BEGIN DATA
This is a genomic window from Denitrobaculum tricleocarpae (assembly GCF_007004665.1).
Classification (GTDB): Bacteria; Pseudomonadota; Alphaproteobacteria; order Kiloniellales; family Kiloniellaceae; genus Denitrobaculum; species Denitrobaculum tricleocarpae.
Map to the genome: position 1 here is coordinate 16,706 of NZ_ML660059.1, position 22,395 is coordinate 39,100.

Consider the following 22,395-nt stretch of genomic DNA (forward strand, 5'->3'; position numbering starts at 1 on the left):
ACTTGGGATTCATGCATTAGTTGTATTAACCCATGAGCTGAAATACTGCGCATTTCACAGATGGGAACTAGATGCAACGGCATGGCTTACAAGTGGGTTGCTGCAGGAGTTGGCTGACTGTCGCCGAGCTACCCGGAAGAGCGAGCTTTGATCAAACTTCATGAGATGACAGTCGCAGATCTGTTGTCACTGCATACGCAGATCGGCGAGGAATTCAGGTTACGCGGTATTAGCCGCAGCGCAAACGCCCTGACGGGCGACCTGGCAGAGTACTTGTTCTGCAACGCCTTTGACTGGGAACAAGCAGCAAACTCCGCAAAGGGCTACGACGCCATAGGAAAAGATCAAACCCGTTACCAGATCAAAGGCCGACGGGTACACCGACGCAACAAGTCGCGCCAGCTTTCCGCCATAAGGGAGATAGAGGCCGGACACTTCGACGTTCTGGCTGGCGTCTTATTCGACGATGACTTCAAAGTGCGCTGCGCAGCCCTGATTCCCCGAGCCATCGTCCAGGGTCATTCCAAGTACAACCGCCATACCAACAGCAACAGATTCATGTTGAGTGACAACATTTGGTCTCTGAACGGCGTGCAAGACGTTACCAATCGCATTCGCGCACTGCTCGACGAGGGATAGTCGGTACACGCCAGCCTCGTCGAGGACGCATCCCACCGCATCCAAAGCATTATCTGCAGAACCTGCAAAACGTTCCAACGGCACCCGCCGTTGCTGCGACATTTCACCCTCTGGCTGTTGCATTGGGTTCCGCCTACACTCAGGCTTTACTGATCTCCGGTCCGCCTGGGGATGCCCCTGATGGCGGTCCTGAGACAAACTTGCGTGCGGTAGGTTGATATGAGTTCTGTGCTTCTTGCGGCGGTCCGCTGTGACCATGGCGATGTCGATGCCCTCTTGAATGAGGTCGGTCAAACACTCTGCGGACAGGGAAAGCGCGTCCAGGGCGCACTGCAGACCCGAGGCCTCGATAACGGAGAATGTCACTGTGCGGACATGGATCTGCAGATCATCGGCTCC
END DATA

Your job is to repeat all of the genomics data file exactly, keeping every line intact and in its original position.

This is a genomic window from Denitrobaculum tricleocarpae (assembly GCF_007004665.1).
Classification (GTDB): Bacteria; Pseudomonadota; Alphaproteobacteria; order Kiloniellales; family Kiloniellaceae; genus Denitrobaculum; species Denitrobaculum tricleocarpae.
Map to the genome: position 1 here is coordinate 16,706 of NZ_ML660059.1, position 22,395 is coordinate 39,100.

Consider the following 22,395-nt stretch of genomic DNA (forward strand, 5'->3'; position numbering starts at 1 on the left):
ACTTGGGATTCATGCATTAGTTGTATTAACCCATGAGCTGAAATACTGCGCATTTCACAGATGGGAACTAGATGCAACGGCATGGCTTACAAGTGGGTTGCTGCAGGAGTTGGCTGACTGTCGCCGAGCTACCCGGAAGAGCGAGCTTTGATCAAACTTCATGAGATGACAGTCGCAGATCTGTTGTCACTGCATACGCAGATCGGCGAGGAATTCAGGTTACGCGGTATTAGCCGCAGCGCAAACGCCCTGACGGGCGACCTGGCAGAGTACTTGTTCTGCAACGCCTTTGACTGGGAACAAGCAGCAAACTCCGCAAAGGGCTACGACGCCATAGGAAAAGATCAAACCCGTTACCAGATCAAAGGCCGACGGGTACACCGACGCAACAAGTCGCGCCAGCTTTCCGCCATAAGGGAGATAGAGGCCGGACACTTCGACGTTCTGGCTGGCGTCTTATTCGACGATGACTTCAAAGTGCGCTGCGCAGCCCTGATTCCCCGAGCCATCGTCCAGGGTCATTCCAAGTACAACCGCCATACCAACAGCAACAGATTCATGTTGAGTGACAACATTTGGTCTCTGAACGGCGTGCAAGACGTTACCAATCGCATTCGCGCACTGCTCGACGAGGGATAGTCGGTACACGCCAGCCTCGTCGAGGACGCATCCCACCGCATCCAAAGCATTATCTGCAGAACCTGCAAAACGTTCCAACGGCACCCGCCGTTGCTGCGACATTTCACCCTCTGGCTGTTGCATTGGGTTCCGCCTACACTCAGGCTTTACTGATCTCCGGTCCGCCTGGGGATGCCCCTGATGGCGGTCCTGAGACAAACTTGCGTGCGGTAGGTTGATATGAGTTCTGTGCTTCTTGCGGCGGTCCGCTGTGACCATGGCGATGTCGATGCCCTCTTGAATGAGGTCGGTCAAACACTCTGCGGACAGGGAAAGCGCGTCCAGGGCGCACTGCAGACCCGAGGCCTCGATAACGGAGAATGTCACTGTGCGGACATGGATCTGCAGATCATCGGCTCC